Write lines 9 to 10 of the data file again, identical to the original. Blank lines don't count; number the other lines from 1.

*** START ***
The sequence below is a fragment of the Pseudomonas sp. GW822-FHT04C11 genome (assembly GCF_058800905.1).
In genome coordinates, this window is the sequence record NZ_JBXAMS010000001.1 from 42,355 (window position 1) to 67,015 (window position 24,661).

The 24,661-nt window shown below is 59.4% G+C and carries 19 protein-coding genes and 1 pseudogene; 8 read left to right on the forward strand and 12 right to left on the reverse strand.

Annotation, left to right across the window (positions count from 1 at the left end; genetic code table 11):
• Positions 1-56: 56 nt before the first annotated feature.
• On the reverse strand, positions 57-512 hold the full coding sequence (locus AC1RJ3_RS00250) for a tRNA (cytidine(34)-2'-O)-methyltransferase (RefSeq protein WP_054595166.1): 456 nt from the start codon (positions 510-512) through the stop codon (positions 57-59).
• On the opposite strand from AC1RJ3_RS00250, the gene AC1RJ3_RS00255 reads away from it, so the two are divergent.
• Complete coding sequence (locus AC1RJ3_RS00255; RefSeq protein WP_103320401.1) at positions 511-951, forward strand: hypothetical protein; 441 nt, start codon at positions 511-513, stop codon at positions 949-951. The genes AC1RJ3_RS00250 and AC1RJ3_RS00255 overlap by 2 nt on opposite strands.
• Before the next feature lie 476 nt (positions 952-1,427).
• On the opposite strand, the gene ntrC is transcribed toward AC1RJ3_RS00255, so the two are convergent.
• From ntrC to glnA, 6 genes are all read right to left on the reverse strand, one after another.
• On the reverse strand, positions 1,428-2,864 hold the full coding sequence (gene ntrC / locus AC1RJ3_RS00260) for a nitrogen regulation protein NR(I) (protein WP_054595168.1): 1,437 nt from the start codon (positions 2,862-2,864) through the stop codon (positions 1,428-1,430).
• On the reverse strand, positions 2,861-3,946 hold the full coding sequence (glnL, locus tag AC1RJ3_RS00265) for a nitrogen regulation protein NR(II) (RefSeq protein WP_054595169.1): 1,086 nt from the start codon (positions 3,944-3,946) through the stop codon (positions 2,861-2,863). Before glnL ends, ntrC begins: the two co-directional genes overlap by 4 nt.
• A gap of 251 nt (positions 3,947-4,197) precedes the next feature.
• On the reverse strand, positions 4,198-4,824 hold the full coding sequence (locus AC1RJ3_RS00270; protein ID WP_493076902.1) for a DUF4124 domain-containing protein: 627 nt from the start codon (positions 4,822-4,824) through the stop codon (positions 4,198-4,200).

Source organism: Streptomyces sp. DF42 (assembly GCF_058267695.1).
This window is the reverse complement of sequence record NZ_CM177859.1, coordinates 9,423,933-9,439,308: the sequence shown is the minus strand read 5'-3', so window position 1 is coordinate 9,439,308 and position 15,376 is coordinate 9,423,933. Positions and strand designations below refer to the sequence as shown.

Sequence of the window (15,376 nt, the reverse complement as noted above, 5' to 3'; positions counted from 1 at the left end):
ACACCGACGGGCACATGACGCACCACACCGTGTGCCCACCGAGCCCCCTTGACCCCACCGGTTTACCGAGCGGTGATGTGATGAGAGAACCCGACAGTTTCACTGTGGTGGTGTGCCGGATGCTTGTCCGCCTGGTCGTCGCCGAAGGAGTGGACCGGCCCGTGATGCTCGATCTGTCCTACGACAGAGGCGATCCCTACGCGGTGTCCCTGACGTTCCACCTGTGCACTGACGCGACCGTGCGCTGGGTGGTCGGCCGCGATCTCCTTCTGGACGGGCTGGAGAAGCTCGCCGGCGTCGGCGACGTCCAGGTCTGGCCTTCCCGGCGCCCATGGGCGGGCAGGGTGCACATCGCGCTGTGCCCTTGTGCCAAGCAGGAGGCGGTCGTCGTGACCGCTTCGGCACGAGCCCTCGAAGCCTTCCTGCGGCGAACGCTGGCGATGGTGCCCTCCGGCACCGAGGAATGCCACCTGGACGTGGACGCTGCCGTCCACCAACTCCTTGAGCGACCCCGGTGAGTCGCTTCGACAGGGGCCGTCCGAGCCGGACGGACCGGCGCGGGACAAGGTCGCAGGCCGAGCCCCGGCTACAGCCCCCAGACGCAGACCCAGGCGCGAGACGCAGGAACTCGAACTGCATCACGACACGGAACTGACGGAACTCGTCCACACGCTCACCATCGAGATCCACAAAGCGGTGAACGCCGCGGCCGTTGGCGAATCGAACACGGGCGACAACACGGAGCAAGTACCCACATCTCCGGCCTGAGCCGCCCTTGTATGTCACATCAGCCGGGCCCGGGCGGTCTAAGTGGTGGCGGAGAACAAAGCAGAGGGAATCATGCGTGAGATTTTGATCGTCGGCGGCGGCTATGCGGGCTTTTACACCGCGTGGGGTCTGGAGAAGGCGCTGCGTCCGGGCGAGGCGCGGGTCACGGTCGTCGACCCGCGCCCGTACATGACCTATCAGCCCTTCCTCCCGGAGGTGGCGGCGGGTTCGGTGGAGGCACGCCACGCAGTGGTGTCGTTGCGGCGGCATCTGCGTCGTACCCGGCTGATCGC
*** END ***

• Before the next feature lie 476 nt (positions 952-1,427).
• On the opposite strand, the gene ntrC is transcribed toward AC1RJ3_RS00255, so the two are convergent.